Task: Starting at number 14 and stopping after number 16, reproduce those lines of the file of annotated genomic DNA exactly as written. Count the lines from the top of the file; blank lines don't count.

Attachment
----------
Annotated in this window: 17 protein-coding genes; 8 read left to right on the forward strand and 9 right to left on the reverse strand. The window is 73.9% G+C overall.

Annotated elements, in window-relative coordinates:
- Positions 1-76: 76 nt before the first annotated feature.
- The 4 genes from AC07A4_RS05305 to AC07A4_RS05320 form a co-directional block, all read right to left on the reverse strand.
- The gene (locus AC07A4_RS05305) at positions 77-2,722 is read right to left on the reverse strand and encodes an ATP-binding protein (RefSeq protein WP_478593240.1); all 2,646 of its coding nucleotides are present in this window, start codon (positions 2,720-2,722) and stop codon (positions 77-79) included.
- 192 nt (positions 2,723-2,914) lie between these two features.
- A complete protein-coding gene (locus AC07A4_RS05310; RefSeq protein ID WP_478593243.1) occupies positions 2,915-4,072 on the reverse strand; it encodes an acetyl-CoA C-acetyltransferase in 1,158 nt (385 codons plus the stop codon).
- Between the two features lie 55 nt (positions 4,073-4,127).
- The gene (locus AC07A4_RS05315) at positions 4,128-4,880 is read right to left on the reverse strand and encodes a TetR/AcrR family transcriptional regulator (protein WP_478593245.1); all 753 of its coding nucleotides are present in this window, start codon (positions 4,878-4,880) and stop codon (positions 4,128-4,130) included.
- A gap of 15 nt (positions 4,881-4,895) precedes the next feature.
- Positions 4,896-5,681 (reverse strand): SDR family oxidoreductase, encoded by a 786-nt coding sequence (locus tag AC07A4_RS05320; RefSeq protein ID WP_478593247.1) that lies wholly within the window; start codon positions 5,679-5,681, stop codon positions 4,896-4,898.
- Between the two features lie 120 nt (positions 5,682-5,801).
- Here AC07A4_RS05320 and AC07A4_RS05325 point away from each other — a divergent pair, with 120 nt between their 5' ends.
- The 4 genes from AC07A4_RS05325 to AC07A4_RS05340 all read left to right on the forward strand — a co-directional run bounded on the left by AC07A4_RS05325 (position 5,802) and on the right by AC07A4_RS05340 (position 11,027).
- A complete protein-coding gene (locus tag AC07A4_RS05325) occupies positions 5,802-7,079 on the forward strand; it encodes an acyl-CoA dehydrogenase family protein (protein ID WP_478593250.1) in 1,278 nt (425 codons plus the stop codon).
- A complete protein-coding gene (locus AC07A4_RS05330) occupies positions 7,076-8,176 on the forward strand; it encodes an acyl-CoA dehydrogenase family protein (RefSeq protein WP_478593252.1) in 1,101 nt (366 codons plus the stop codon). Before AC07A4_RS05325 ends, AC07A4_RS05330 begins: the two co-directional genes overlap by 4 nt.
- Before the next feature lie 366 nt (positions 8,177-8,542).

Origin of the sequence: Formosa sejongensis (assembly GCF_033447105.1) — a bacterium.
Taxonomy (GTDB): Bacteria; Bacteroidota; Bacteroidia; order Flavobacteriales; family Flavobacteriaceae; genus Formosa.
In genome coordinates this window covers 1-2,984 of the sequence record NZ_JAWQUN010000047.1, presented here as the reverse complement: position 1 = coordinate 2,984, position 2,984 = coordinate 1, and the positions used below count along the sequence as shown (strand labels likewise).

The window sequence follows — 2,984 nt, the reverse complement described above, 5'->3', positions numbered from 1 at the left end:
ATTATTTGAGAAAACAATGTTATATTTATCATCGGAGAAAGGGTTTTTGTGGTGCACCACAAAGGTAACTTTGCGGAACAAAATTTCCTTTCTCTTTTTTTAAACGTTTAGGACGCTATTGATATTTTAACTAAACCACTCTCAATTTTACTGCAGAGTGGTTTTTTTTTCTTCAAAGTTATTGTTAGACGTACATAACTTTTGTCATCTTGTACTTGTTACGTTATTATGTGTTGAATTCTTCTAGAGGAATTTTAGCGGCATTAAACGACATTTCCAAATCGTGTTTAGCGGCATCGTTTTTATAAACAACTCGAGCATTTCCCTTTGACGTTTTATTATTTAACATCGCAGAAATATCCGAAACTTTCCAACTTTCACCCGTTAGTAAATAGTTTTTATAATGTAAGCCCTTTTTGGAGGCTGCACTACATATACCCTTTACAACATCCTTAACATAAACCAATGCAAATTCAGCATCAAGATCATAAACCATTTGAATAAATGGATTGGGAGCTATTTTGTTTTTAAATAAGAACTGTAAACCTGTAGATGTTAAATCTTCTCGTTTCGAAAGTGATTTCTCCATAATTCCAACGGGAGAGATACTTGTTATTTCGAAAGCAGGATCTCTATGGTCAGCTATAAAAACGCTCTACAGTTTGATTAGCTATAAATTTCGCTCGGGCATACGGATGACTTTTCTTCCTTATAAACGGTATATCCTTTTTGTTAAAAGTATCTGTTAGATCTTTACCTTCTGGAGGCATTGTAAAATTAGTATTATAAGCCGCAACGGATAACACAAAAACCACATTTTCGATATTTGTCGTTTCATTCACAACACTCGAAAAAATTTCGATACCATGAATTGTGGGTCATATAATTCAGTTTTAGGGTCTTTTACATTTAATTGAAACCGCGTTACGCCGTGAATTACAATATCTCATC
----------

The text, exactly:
- The 4 genes from AC07A4_RS05325 to AC07A4_RS05340 all read left to right on the forward strand — a co-directional run bounded on the left by AC07A4_RS05325 (position 5,802) and on the right by AC07A4_RS05340 (position 11,027).
- A complete protein-coding gene (locus tag AC07A4_RS05325) occupies positions 5,802-7,079 on the forward strand; it encodes an acyl-CoA dehydrogenase family protein (protein ID WP_478593250.1) in 1,278 nt (425 codons plus the stop codon).
- A complete protein-coding gene (locus AC07A4_RS05330) occupies positions 7,076-8,176 on the forward strand; it encodes an acyl-CoA dehydrogenase family protein (RefSeq protein WP_478593252.1) in 1,101 nt (366 codons plus the stop codon). Before AC07A4_RS05325 ends, AC07A4_RS05330 begins: the two co-directional genes overlap by 4 nt.